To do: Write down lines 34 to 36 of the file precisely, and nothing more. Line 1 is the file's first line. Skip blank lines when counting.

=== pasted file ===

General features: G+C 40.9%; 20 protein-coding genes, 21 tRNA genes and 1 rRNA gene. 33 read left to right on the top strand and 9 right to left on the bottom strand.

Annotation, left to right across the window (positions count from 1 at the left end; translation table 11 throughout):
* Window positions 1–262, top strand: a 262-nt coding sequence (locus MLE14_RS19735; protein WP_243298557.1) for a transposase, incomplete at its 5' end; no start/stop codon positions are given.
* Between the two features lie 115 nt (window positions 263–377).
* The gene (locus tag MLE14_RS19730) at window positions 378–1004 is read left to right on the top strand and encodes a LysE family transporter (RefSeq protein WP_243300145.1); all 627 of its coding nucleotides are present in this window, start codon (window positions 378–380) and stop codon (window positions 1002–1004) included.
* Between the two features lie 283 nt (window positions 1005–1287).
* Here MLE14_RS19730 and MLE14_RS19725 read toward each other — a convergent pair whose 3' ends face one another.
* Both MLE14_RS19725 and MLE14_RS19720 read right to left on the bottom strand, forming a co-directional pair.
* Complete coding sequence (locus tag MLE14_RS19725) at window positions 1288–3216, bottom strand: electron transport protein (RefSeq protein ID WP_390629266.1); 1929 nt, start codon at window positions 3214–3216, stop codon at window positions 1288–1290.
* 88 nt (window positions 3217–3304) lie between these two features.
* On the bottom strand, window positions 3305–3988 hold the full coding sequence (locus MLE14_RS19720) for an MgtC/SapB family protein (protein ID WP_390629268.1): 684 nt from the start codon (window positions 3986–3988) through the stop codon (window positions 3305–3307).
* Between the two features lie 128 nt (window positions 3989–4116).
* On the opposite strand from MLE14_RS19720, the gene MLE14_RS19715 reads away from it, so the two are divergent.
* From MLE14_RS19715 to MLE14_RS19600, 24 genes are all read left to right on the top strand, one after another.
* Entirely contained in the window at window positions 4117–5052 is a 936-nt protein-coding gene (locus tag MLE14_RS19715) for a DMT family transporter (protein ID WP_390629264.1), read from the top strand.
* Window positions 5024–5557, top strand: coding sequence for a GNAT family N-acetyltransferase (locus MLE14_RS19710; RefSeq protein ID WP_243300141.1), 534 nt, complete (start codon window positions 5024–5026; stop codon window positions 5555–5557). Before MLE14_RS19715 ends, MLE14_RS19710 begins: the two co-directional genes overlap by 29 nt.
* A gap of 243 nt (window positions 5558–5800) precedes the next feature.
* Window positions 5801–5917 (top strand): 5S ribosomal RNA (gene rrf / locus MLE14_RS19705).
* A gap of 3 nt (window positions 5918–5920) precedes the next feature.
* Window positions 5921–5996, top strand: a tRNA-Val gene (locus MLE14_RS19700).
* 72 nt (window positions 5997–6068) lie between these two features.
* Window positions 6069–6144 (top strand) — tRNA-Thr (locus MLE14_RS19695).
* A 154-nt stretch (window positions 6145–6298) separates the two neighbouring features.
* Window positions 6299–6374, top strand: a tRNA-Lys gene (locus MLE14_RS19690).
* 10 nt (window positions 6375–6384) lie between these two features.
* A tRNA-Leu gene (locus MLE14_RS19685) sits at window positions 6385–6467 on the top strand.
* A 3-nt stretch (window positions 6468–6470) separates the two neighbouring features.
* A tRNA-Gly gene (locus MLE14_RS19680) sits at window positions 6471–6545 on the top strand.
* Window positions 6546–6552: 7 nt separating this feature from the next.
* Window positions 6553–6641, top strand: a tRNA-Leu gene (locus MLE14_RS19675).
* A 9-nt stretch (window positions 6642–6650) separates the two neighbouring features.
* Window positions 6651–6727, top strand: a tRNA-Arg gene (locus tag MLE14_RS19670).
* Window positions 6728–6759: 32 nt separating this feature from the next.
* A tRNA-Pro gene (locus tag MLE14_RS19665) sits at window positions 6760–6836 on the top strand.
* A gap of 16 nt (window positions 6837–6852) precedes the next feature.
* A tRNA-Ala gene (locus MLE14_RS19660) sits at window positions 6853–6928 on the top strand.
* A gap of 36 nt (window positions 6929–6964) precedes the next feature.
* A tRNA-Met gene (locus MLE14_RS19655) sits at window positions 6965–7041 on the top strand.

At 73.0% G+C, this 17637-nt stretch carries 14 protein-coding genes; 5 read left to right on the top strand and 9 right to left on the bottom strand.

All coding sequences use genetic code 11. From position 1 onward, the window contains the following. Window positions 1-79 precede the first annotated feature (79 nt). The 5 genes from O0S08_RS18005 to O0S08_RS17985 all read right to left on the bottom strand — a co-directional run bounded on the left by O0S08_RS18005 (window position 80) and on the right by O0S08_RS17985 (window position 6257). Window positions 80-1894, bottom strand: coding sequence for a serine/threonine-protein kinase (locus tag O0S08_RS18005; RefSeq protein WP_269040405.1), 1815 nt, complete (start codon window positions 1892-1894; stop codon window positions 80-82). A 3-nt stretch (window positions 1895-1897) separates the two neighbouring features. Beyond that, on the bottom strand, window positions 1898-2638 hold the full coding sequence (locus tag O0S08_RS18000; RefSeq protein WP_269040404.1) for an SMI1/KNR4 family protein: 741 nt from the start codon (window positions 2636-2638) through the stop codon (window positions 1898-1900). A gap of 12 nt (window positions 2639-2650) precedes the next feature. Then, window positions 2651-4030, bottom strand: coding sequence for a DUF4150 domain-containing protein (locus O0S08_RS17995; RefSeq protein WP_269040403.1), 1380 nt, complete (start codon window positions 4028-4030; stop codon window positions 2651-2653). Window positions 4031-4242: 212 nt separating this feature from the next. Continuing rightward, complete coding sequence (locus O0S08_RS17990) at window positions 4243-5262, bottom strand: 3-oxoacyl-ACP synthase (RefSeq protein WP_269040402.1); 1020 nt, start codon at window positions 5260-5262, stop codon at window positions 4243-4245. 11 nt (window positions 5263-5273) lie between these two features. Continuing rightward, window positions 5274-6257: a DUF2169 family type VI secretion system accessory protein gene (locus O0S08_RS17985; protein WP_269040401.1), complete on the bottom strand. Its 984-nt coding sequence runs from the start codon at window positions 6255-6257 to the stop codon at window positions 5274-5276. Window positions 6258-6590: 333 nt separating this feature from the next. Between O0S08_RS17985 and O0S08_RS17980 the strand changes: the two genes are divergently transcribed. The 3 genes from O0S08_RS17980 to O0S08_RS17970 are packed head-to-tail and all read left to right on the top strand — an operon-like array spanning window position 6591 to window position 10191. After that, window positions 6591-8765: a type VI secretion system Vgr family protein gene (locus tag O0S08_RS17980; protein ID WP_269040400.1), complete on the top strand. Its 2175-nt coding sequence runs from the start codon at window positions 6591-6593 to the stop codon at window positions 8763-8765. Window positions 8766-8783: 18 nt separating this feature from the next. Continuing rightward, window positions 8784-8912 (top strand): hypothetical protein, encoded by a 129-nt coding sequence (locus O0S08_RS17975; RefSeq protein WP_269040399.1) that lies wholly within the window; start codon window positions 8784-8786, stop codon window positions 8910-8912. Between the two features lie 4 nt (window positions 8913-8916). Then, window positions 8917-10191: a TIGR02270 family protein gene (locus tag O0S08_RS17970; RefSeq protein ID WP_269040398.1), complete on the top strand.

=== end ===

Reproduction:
* A tRNA-Pro gene (locus tag MLE14_RS19665) sits at window positions 6760–6836 on the top strand.
* A gap of 16 nt (window positions 6837–6852) precedes the next feature.
* A tRNA-Ala gene (locus MLE14_RS19660) sits at window positions 6853–6928 on the top strand.